How does it drive?

The RX-7 Mk3 drives exceptionally well. Previous versions made good use of their smooth engines and light steering and were pleasant sports-coupes to drive. This one is closer to supercar performance, with the twin turbo arrangement (one small turbo for low rpm, and a larger one for top-end power) filling in the torque 'hole' that normally afflicts high-revving rotary engines. While the peak torque figure is delivered rather high up the rev range (at 5,000rpm out of a redlined 8,000rpm) there is now sufficient power low down to make the RX-7 feel much more responsive on a tight B-road.

There's no big, sudden kick of high-end turbo power either, rather the rotary engine (which retains its almost eerie smoothness) just gathers pace, almost in the manner of a turbine engine. Indeed, Mazda officials have, sotto voce, told us that there have been some customers who've had unfortunate interfaces with ditches in their RX-7s. They were, apparently, waiting for the power to come to a piston-style peak, only to find that rotaries don't work like that... It's something of a bewitching engine, far, far smoother than a conventional piston engine, with a whooshing shriek at high rpm that is really quite addictive.

The RX-7 Mk3 has already gained a reputation for being rather tail-happy, but even in the changeable conditions of our test drive, and the somewhat leaf-strewn nature of some of the roads we were driving, our test car proved stable and sure footed. The steering must come in for high praise here - hydraulically assisted, it is one of the first power steering systems we've tried that has genuinely good feel and feeback. Thanks to the low weight of the car, and especially the lightness of the engine itself, the nose reacts smartly to inputs, and the driver very quickly feels at one with the car.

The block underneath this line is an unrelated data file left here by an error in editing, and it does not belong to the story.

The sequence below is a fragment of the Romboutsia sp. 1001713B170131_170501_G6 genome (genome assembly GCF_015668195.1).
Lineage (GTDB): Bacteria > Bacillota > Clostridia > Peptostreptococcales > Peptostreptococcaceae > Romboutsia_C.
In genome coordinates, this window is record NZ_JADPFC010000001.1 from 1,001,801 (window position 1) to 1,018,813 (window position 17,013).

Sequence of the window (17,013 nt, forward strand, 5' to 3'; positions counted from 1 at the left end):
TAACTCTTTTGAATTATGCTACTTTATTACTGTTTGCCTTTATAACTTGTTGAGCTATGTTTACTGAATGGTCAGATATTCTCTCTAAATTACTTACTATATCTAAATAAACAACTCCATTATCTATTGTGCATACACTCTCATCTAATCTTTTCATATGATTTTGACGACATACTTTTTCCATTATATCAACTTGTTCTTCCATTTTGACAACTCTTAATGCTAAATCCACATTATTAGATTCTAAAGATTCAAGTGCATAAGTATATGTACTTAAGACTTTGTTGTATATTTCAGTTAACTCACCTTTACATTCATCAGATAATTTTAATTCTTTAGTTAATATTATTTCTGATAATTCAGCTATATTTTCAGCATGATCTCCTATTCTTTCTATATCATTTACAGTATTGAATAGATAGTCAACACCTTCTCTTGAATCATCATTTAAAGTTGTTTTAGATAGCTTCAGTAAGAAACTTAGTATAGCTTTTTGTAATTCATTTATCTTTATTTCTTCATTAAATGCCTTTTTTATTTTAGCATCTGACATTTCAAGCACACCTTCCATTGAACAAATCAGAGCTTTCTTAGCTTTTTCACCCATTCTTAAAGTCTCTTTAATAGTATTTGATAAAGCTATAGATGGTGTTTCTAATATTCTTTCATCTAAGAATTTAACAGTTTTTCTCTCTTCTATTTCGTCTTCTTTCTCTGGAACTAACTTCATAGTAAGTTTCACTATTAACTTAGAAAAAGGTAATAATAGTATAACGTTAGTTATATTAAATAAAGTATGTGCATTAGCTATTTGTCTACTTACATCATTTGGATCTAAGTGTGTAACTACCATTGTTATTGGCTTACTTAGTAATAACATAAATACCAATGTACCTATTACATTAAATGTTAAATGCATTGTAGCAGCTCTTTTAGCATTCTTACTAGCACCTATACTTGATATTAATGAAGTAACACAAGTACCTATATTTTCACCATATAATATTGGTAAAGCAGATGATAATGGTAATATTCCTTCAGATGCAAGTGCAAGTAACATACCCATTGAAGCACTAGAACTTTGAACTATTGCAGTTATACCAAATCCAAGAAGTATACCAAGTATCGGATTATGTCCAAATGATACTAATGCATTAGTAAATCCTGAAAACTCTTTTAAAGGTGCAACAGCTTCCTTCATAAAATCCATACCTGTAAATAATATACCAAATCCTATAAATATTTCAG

There are some downsides, though, and the biggest one is fuel economy. The official figure is a rather shocking 18mpg, and when you're pressing on you're likely to get as little as 15mpg. Returns in excess of 20mpg will be reserved for gentle motorway runs. There is a price to pay for that rotary power and smoothness, it would seem.

And a reliability price? Certainly, rotaries have a poor reputation for both longevity and for excessive oil consumption, but Mazda is a brand that has built its reputation on reliability, so we have hopes that the engineers in Hiroshima have at least cracked those issues.


The FD RX-7 is a very expensive car, and there will certainly be those who will baulk at the prospect of paying Porsche money for a car with a Mazda badge. Those of us in the know, however (and especially those of us who saw the rotary-engined 787B race car thrash the Porsches at the 1991 Le Mans 24 Hours) will think differently, because this low-slung, sexy coupe may have a humble brand on its rear end, but it's every inch the rival to the Porsche 968, and has a more intriguing, more interesting (if thirsty) engine to boot.

5 5 5 5 5 Exterior Design

3 3 3 3 3 Interior Ambience

2 2 2 2 2 Passenger Space

2 2 2 2 2 Luggage Space

4 4 4 4 4 Safety

3 3 3 3 3 Comfort

5 5 5 5 5 Driving Dynamics

5 5 5 5 5 Powertrain

Neil Briscoe - 21 Dec 2017    - Mazda road tests
- Mazda news
- RX-7 images

1992 Mazda RX-7 FD retro drive. Image by Mazda.1992 Mazda RX-7 FD retro drive. Image by Mazda.